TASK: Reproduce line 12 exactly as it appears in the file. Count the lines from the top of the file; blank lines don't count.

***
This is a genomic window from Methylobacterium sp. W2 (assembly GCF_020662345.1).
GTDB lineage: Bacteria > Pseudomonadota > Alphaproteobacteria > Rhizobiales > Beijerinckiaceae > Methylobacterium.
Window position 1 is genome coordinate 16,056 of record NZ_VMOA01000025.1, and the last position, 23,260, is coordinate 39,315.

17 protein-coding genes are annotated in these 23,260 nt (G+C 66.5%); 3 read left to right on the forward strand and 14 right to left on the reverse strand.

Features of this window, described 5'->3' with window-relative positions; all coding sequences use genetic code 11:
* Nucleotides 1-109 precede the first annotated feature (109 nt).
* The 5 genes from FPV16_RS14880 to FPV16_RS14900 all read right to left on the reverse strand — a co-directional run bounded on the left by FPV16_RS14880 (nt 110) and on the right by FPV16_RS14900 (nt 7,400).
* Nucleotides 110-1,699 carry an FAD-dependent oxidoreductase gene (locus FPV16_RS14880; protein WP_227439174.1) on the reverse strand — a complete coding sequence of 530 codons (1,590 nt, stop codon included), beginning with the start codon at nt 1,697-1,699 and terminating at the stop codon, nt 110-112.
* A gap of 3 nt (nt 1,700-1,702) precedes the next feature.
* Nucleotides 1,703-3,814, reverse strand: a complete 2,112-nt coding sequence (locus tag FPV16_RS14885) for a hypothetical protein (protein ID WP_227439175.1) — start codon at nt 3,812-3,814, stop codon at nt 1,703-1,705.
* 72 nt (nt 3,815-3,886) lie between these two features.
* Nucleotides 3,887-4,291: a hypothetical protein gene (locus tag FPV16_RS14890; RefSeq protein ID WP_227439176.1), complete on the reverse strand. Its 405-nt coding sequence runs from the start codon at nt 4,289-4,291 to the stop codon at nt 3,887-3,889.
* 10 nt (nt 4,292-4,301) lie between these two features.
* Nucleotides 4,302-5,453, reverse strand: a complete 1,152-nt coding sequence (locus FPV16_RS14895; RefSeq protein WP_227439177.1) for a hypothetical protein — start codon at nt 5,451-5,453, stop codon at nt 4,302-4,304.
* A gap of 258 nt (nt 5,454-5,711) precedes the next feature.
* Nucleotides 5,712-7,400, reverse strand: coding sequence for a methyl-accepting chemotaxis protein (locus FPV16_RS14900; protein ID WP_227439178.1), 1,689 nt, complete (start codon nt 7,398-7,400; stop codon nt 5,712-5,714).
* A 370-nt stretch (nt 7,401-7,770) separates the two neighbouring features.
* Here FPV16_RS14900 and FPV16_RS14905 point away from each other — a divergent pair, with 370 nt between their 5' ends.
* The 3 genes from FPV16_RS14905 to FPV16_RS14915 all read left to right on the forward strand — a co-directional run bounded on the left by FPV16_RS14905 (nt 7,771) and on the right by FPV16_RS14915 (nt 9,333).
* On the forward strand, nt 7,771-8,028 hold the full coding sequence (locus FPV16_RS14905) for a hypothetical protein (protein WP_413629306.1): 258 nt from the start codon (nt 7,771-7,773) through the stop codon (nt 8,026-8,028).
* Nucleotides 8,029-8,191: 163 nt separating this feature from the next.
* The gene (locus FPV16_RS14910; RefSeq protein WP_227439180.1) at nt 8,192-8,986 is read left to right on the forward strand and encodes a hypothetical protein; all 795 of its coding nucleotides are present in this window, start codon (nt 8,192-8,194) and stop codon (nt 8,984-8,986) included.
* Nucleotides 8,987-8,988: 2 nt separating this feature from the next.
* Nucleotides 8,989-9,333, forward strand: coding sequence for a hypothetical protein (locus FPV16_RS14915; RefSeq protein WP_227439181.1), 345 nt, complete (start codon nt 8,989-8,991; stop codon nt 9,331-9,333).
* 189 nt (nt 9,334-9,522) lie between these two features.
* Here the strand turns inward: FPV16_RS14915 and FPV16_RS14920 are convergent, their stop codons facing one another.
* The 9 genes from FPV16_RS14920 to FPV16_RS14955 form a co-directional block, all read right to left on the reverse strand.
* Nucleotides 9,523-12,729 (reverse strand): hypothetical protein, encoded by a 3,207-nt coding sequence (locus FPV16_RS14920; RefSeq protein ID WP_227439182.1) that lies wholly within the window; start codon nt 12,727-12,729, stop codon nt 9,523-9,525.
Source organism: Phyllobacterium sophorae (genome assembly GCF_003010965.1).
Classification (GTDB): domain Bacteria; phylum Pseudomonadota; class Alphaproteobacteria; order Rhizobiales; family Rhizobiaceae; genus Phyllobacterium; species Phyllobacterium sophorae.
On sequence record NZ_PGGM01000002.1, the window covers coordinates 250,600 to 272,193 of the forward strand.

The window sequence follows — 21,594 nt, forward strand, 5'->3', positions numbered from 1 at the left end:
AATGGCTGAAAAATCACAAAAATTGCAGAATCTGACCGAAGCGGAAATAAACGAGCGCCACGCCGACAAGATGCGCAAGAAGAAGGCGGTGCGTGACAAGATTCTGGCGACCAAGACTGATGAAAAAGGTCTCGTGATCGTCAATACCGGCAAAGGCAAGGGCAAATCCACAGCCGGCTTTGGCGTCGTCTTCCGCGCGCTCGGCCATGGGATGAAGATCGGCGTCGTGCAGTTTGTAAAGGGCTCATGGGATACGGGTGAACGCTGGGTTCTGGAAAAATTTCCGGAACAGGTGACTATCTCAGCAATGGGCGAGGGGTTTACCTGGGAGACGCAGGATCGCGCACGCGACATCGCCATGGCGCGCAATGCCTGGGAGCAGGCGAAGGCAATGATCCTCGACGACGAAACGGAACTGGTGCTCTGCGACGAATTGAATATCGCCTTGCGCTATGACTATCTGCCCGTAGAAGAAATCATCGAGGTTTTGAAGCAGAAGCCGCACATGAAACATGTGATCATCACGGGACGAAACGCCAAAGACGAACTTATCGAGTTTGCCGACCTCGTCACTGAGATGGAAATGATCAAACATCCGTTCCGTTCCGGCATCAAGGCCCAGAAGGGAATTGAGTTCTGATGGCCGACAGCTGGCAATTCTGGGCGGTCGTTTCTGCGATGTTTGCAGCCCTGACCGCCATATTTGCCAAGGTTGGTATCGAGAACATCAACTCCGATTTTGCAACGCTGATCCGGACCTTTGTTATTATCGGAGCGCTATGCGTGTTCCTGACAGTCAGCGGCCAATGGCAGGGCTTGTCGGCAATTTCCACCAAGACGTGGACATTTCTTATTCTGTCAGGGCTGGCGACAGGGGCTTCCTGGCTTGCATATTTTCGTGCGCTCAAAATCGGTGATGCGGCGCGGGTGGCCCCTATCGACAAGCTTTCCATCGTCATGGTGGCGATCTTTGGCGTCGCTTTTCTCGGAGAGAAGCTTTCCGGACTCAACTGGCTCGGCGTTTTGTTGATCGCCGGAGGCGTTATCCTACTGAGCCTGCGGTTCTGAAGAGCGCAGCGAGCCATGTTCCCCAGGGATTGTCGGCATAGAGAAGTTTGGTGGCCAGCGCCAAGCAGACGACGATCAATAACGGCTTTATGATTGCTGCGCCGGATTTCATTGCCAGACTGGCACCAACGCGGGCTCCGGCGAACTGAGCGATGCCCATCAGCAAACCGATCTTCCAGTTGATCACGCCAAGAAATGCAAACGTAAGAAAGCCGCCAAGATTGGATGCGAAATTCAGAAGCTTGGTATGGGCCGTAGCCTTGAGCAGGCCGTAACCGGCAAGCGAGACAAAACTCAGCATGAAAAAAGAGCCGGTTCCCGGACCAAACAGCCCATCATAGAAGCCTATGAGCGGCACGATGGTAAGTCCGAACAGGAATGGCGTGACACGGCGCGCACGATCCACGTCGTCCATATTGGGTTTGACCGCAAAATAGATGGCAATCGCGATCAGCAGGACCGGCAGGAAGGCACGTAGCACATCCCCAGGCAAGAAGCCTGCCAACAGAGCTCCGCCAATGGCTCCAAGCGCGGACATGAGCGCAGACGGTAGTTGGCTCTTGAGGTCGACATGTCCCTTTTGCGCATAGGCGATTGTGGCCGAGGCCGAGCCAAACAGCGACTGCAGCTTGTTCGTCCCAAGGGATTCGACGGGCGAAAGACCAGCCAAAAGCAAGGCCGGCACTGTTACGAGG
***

* Nucleotides 3,887-4,291: a hypothetical protein gene (locus tag FPV16_RS14890; RefSeq protein ID WP_227439176.1), complete on the reverse strand. Its 405-nt coding sequence runs from the start codon at nt 4,289-4,291 to the stop codon at nt 3,887-3,889.